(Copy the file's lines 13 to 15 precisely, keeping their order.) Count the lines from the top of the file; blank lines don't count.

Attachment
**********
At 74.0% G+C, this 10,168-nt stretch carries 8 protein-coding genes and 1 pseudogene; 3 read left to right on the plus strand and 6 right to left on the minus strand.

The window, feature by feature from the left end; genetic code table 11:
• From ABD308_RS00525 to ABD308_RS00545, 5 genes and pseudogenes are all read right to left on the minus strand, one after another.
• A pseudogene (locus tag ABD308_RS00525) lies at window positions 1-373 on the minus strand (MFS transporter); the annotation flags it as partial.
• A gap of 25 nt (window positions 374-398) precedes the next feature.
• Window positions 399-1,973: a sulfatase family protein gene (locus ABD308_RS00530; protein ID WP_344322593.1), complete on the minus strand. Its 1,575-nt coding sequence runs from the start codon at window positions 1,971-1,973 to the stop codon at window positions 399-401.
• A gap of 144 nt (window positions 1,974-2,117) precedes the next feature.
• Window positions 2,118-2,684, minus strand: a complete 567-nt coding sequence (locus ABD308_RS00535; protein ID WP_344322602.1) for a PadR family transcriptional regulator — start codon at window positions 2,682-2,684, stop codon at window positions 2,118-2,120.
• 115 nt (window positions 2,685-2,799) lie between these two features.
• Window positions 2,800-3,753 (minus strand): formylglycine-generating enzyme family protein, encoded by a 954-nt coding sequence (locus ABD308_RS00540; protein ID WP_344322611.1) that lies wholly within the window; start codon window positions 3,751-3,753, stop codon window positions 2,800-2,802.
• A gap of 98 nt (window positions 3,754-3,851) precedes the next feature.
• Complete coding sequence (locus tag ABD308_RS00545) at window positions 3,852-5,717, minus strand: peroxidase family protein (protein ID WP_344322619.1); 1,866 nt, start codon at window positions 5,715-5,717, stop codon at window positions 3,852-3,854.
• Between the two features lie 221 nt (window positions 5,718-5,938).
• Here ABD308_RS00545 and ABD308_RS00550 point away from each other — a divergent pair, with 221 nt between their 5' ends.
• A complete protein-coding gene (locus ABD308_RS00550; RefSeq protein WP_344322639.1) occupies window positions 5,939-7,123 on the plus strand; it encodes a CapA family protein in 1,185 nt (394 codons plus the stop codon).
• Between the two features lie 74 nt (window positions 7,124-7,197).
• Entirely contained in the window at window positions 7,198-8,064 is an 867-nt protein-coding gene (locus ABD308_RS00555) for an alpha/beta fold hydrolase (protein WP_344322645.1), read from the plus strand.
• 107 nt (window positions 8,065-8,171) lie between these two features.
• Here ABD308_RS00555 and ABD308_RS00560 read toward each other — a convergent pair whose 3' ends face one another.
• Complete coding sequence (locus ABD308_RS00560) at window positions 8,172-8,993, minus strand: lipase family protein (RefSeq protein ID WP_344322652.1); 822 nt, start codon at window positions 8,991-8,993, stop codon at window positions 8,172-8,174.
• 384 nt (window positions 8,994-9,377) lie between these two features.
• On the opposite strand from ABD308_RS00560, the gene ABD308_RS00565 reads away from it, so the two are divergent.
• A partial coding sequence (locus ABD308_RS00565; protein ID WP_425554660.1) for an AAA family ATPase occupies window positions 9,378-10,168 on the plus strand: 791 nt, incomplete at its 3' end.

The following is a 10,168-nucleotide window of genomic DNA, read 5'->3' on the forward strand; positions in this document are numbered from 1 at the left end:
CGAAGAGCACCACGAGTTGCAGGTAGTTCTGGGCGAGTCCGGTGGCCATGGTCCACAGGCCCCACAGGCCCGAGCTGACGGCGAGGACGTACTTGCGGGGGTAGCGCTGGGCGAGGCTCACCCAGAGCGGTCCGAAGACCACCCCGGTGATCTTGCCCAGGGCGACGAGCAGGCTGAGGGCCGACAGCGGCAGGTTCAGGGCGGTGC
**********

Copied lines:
• Between the two features lie 221 nt (window positions 5,718-5,938).
• Here ABD308_RS00545 and ABD308_RS00550 point away from each other — a divergent pair, with 221 nt between their 5' ends.
• A complete protein-coding gene (locus ABD308_RS00550; RefSeq protein WP_344322639.1) occupies window positions 5,939-7,123 on the plus strand; it encodes a CapA family protein in 1,185 nt (394 codons plus the stop codon).